Last January, we caught up with Tom Mutchler, then General Manager for Worldwide Equipment at Air Products to discuss the possible dawn of a hydrogen driven economy. But more than a year later we re-convened with Air Products to assess just how much of this promise has been actualised.
By way of a refresher, Ian Williamson, President of the European Hydrogen Association and Director of Hydrogen Energy Systems for Europe, India and Africa at Air Products, outlined the benefits of hydrogen fuelling technology.
“A hydrogen car is effectively an electric car with a different energy storage medium. Unlike pure electric powered cars, hydrogen fuel cell vehicles compete with conventional vehicles in terms of range, performance, refuelling times and give off no emissions at the point of use; water being the only substance emitted from their exhaust pipes. Also, it is possible to create hydrogen renewably, through for example, waste to energy technologies,” explained Williamson.
Indeed the benefits of hydrogen are not going unnoticed. Many nations are already investing in hydrogen transport infrastructure, with countries such as Germany spending €1.4bn on the alternative fuel source. Equally encouraging is recent research produced by McKinskey which indicates that fuel cell vehicles will be the cheapest option, when compared with conventional and other low-carbon alternatives, for medium to large cars in the next 10-15 years.
Similarly, many global car manufacturers, including Toyota, Honda and Daimler have already committed to make hydrogen fuel cell vehicles commercially viable by 2015.
Nevertheless, it’s not just a fuelling solution for automotive transport anymore. With a growing convoy of economic and business incentives encouraging companies to adopt hydrogen alternatives, it seems that a spectrum of industries are now compelled to consider the benefits of hydrogen energy. Indeed, Air Products was equally keen to highlight the growth of municipal interest in hydrogen as an alternative fuel for public transport, and in particular buses. Williamson remarked, “We see this market as being a significant driver even before the introduction of mass personal vehicle fleets.”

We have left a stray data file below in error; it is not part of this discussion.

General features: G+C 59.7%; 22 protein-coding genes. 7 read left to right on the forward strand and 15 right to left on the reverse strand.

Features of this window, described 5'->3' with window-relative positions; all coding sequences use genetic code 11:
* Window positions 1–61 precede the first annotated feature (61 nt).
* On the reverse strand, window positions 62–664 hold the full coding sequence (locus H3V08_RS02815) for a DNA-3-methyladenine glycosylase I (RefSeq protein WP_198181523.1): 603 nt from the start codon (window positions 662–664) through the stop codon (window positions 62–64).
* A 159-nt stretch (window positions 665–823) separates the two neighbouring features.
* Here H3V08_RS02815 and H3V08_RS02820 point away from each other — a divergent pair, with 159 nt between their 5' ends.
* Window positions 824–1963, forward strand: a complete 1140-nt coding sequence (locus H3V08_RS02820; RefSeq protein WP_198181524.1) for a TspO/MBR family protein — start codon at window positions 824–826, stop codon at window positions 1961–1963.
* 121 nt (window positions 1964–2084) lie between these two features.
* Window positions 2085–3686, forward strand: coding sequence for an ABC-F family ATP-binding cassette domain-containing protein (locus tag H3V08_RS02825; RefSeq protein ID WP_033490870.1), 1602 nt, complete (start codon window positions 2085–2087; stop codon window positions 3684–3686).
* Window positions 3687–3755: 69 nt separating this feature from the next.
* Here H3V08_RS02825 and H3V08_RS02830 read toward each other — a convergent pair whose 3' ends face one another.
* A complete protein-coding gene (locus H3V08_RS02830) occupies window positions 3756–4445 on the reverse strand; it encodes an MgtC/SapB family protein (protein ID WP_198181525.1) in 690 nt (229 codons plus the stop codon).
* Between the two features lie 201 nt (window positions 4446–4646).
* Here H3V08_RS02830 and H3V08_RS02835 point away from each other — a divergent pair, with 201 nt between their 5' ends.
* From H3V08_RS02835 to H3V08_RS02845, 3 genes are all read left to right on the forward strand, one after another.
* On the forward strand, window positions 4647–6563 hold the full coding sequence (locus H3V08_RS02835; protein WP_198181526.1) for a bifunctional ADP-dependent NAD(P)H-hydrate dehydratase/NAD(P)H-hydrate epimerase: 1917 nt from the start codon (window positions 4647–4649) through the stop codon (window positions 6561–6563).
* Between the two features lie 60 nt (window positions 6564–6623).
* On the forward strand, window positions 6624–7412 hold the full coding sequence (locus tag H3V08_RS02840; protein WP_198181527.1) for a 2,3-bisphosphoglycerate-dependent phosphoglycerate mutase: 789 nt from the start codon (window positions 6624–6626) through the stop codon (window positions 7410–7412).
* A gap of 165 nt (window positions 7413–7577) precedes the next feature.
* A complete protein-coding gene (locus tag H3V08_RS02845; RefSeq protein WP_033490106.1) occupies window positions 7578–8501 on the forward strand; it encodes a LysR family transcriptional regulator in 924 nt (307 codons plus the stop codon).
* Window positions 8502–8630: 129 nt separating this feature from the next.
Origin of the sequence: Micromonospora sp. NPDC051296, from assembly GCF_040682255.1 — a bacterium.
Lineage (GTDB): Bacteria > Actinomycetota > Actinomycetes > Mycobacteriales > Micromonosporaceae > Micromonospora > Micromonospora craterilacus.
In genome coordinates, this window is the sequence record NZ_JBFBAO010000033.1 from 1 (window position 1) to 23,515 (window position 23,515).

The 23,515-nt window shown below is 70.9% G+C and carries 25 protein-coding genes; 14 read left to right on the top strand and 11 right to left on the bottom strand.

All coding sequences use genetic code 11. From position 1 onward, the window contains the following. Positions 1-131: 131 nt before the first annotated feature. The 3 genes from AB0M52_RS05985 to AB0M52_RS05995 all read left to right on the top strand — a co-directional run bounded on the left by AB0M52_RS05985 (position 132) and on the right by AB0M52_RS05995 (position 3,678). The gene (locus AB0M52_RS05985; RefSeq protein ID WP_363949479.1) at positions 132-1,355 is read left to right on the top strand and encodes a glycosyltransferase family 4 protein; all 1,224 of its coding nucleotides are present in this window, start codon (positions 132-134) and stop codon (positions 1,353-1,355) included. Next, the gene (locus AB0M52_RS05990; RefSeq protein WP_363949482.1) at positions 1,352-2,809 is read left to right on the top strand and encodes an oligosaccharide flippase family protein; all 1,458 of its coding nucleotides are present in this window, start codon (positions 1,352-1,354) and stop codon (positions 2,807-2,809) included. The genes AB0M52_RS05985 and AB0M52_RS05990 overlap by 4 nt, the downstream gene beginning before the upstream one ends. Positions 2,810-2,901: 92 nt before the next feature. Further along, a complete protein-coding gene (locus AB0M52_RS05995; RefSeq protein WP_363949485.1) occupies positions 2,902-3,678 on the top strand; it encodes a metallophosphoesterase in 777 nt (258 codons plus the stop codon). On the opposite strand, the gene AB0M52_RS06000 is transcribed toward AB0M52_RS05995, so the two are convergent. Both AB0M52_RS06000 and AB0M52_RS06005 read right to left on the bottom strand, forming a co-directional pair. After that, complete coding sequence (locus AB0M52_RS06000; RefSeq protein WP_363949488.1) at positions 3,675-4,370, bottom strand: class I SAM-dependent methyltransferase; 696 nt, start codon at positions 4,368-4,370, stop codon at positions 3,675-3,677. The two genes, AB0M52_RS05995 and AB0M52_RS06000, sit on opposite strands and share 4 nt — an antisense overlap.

Air Products’ activity in this sector alone over the past year seems to readily substantiate Williamson’s claims. In fact, the company utilised its unique Dual Phase Hydrogen Tanker when it won a contract to fuel London’s first hydrogen bus fleet. In a more high profile capacity, the company also provided hydrogen for a fleet constituting more than 50 hydrogen fuel cell shuttle vehicles at the Asian Games and Asian Para Games in November 2010, at Guangzhou City, China.
For the more sceptically minded, perhaps some statistics will persuade you of the imminence of a hydrogen economy. Air Products, which possess approximately a 50% share of the hydrogen market, boasted a venerable output during the last 12 months. “In total we’ve now placed over 120 hydrogen fuelling stations in 19 countries worldwide, and these are being used for 300,000 hydrogen fills per year,” summarised Williamson.